S.&.P. Announces $1.37 Billion Settlement With Prosecutors

http://dealbook.nytimes.com/2015/02/03/s-p-announces-1-37-billion-settlement-with-prosecutors/?_r=1

Posted by Joel CHUA Yong Sheng, Year 4 undergrad at the School of Economics, Singapore Management University

S.&.P. Announces $1.37 Billion Settlement With Prosecutors

By BEN PROTESS FEBRUARY 3, 2015 8:40 AM February 3, 2015 8:40 am 84 Comments Updated, 10:08 a.m. | 

Nearly a decade after credit rating agencies fed a subprime mortgage frenzy that imperiled the global economy, one of the industry’s biggest players now faces a costly reckoning. Standard & Poor’s, a rating agency accused of inflating its assessment of mortgage investments that spurred the 2008 financial crisis, said on Tuesday that it had agreed to pay $1.37 billion to settle wide-ranging civil charges from the Justice Department as well as 19 state attorneys general and the District of Columbia. S.&P. also signed a statement of facts that outlined its role in the mortgage crisis, but the ratings agency did not admit to wrongdoing, securing a major concession from the government. Continue reading

[Flashback] Singapore shipping fuel scandal sends traders scrambling

http://www.straitstimes.com/news/business/more-business-stories/story/singapore-shipping-fuel-scandal-sends-traders-scrambling-2

Posted by LIM Hui Jie, Year 4 undergrad at the School of Economics, Singapore Management University

SINGAPORE (Reuters) – Traders and shipping companies scrambled to source fuel and take over supply contracts on Friday after Danish marine fuel supplier OW Bunker said a suspected fraud at its Singapore subsidiary had pushed it to the brink of bankruptcy. The alleged fraud at Singapore-based Dynamic Oil Trading is potentially one of the biggest financial market scandals to hit the city state since 2004, when China Aviation Oil (Singapore) ran up oil futures losses of US$550 million. Continue reading

[Flashback] Tianhe hits back at fraud claims with 55-page rebuttal

http://www.ft.com/intl/cms/s/0/a39fa7e6-4f67-11e4-9c88-00144feab7de.html#axzz3QfbQsc7sx

Posted by LIM Hui Jie, Year 4 undergrad at the School of Economics, Singapore Management University

Tianhe Chemicals shares tumbled 26 per cent after a five­week trading suspension following allegations of accounting fraud. The Chinese chemicals group released a 55­page rebuttal of fraud claims late on Wednesday, arguing that Anonymous Analytics, a group claiming links to Anonymous, the shadowy hacker collective, “used fabricated financial statements to mislead investors”. The short­seller attack from Anonymous caused Tianhe, which had only listed in June with a market capitalisation of about $8bn, to suspend its shares on September 2.

[Flashback] WiFi provider Gowex goes bankrupt and admits falsifying accounts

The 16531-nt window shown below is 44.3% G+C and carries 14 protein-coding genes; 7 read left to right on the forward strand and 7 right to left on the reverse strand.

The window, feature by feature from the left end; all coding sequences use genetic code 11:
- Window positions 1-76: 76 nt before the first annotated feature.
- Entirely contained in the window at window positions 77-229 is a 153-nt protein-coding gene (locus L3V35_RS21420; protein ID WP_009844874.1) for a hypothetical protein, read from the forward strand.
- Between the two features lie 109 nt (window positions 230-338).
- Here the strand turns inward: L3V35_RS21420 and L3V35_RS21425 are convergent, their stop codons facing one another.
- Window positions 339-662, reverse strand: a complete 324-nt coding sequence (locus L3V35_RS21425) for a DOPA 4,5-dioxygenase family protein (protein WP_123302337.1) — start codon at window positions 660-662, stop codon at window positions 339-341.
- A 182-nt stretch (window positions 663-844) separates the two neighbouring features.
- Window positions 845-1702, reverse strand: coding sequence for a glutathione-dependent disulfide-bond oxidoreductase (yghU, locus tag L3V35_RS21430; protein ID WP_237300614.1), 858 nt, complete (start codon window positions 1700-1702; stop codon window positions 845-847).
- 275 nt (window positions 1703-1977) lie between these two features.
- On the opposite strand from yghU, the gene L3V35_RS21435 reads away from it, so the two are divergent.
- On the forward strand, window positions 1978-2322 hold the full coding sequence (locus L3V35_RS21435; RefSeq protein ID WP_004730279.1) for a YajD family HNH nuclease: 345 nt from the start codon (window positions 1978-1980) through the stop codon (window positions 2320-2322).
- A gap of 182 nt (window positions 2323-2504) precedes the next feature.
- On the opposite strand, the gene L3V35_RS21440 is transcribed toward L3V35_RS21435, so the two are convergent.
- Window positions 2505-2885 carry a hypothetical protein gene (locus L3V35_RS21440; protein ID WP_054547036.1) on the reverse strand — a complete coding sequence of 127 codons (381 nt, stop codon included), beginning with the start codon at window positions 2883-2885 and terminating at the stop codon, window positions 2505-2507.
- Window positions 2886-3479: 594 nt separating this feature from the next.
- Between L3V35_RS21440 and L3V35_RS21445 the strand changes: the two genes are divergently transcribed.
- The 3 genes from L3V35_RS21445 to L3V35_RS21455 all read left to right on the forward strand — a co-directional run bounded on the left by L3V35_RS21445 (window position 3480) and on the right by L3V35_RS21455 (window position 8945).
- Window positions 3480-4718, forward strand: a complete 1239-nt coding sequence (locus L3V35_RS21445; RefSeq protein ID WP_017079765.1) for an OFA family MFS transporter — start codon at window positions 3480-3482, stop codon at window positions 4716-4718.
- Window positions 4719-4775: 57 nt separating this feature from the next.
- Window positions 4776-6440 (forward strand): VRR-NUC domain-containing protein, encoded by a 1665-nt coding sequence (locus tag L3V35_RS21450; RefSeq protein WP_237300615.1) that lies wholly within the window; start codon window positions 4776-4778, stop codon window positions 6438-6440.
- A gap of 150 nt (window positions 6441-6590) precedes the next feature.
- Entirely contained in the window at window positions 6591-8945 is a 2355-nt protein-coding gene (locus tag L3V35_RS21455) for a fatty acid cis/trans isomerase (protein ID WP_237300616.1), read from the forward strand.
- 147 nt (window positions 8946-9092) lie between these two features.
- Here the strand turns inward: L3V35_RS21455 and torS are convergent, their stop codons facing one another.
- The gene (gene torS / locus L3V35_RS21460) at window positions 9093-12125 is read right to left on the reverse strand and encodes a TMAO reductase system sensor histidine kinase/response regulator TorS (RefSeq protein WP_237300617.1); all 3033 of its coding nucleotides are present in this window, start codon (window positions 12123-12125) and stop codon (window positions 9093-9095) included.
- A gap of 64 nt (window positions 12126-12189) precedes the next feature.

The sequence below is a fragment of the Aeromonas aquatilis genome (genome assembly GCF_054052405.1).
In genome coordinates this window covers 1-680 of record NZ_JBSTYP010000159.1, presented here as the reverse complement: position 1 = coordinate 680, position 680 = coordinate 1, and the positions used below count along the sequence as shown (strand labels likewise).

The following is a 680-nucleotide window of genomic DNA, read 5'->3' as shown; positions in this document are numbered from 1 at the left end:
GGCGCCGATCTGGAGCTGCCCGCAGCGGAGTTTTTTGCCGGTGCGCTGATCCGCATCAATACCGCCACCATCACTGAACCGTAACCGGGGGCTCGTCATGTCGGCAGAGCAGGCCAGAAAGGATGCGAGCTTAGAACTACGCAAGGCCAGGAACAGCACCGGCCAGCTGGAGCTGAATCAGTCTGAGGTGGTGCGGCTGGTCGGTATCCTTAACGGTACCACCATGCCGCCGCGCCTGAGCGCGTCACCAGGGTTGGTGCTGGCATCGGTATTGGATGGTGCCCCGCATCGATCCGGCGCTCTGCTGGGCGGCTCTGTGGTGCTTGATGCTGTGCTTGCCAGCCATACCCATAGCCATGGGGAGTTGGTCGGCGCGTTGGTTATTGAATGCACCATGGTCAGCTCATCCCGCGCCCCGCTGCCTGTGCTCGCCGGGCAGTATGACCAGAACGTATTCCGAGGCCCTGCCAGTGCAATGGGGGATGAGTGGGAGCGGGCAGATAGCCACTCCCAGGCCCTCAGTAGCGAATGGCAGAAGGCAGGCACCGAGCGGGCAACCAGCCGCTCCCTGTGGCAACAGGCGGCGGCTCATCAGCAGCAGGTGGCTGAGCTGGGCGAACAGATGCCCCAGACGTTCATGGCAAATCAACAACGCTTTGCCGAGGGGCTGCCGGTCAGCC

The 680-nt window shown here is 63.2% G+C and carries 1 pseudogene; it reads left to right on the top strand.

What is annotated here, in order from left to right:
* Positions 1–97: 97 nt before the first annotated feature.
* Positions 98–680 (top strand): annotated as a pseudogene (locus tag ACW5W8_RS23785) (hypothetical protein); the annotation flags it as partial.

http://www.ft.com/intl/cms/s/0/851d118c-0516-11e4-b098-00144feab7de.html#axzz3QfbQsc7s

Posted by LIM Hui Jie, Year 4 undergrad at the School of Economics, Singapore Management University

One of the brightest stars of the Madrid stock market imploded on Sunday, after WiFi provider Let’s Gowex was forced to declare bankruptcy and admit that its chief executive and founder had falsified the company’s accounts for at least the past four years.

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[Flashback] CEO suspended at Saudi telecoms group hit by accounting scandal

http://www.ft.com/intl/cms/s/0/c186cf94-69cc-11e4-8f4f-00144feabdc0.html#axzz3QfbQsc7s

Posted by LIM Hui Jie, Year 4 undergrad at the School of Economics, Singapore Management University

An accounting scandal at one of Saudi Arabia’s largest telecommunications companies is posing the first major test of the Gulf monarchy’s regulators, as Riyadh moves to open up the Arab world’s largest stock market to foreign investors next year.

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[Flashback] SEC Accounting Probes Highlight Compliance Needs

Posted by John SOH Yong Ye , Year 4 undergrad at the School of Economics, Singapore Management University

Almost 13 years after the enactment of the Sarbanes-Oxley Act, this much is clear: it’s not going anywhere. Arguments from detractors have largely quieted down, and firms have settled into a compliance routine, almost treating the act as an afterthought. Attention has gradually shifted toward newer headline issues like insider trading, leaving Sarbanes-Oxley compliance as a simple checklist item. But, in the same way that the development process accelerates when children hit their teen years, the “terrible teens” for Sarbanes-Oxley compliance might be right around the corner. Continue reading